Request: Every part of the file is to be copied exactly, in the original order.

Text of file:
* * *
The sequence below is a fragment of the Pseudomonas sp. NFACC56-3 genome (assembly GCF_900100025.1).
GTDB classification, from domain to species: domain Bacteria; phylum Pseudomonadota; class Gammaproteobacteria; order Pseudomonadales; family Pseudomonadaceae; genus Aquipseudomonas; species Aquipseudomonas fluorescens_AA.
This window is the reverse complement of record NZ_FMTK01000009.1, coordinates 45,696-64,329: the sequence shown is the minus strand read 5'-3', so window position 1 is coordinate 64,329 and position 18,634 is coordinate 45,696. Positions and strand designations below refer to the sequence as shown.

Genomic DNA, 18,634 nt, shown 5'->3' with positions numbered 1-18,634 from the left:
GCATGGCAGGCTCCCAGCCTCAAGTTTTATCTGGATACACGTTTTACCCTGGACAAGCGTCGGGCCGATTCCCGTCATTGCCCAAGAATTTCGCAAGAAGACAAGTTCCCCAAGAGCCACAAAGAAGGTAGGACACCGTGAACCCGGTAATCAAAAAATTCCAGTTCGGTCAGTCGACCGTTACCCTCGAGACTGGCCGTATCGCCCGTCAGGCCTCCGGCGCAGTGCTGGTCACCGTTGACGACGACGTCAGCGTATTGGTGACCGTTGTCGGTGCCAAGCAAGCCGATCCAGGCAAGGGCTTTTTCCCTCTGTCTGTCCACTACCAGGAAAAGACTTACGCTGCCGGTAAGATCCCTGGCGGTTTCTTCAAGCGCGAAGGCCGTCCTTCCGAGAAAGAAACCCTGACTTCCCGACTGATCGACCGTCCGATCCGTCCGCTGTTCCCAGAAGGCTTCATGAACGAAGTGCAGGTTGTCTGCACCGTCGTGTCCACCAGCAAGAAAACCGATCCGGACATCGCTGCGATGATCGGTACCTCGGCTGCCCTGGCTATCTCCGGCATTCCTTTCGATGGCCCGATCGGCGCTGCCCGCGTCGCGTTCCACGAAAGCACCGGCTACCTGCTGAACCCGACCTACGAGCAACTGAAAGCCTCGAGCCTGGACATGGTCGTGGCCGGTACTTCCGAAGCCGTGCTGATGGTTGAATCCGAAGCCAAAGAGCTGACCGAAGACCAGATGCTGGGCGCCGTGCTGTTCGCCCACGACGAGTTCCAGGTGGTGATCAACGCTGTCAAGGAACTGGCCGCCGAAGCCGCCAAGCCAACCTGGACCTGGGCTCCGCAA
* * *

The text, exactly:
The sequence below is a fragment of the Pseudomonas sp. NFACC56-3 genome (assembly GCF_900100025.1).
GTDB classification, from domain to species: domain Bacteria; phylum Pseudomonadota; class Gammaproteobacteria; order Pseudomonadales; family Pseudomonadaceae; genus Aquipseudomonas; species Aquipseudomonas fluorescens_AA.
This window is the reverse complement of record NZ_FMTK01000009.1, coordinates 45,696-64,329: the sequence shown is the minus strand read 5'-3', so window position 1 is coordinate 64,329 and position 18,634 is coordinate 45,696. Positions and strand designations below refer to the sequence as shown.

Genomic DNA, 18,634 nt, shown 5'->3' with positions numbered 1-18,634 from the left:
GCATGGCAGGCTCCCAGCCTCAAGTTTTATCTGGATACACGTTTTACCCTGGACAAGCGTCGGGCCGATTCCCGTCATTGCCCAAGAATTTCGCAAGAAGACAAGTTCCCCAAGAGCCACAAAGAAGGTAGGACACCGTGAACCCGGTAATCAAAAAATTCCAGTTCGGTCAGTCGACCGTTACCCTCGAGACTGGCCGTATCGCCCGTCAGGCCTCCGGCGCAGTGCTGGTCACCGTTGACGACGACGTCAGCGTATTGGTGACCGTTGTCGGTGCCAAGCAAGCCGATCCAGGCAAGGGCTTTTTCCCTCTGTCTGTCCACTACCAGGAAAAGACTTACGCTGCCGGTAAGATCCCTGGCGGTTTCTTCAAGCGCGAAGGCCGTCCTTCCGAGAAAGAAACCCTGACTTCCCGACTGATCGACCGTCCGATCCGTCCGCTGTTCCCAGAAGGCTTCATGAACGAAGTGCAGGTTGTCTGCACCGTCGTGTCCACCAGCAAGAAAACCGATCCGGACATCGCTGCGATGATCGGTACCTCGGCTGCCCTGGCTATCTCCGGCATTCCTTTCGATGGCCCGATCGGCGCTGCCCGCGTCGCGTTCCACGAAAGCACCGGCTACCTGCTGAACCCGACCTACGAGCAACTGAAAGCCTCGAGCCTGGACATGGTCGTGGCCGGTACTTCCGAAGCCGTGCTGATGGTTGAATCCGAAGCCAAAGAGCTGACCGAAGACCAGATGCTGGGCGCCGTGCTGTTCGCCCACGACGAGTTCCAGGTGGTGATCAACGCTGTCAAGGAACTGGCCGCCGAAGCCGCCAAGCCAACCTGGACCTGGGCTCCGCAA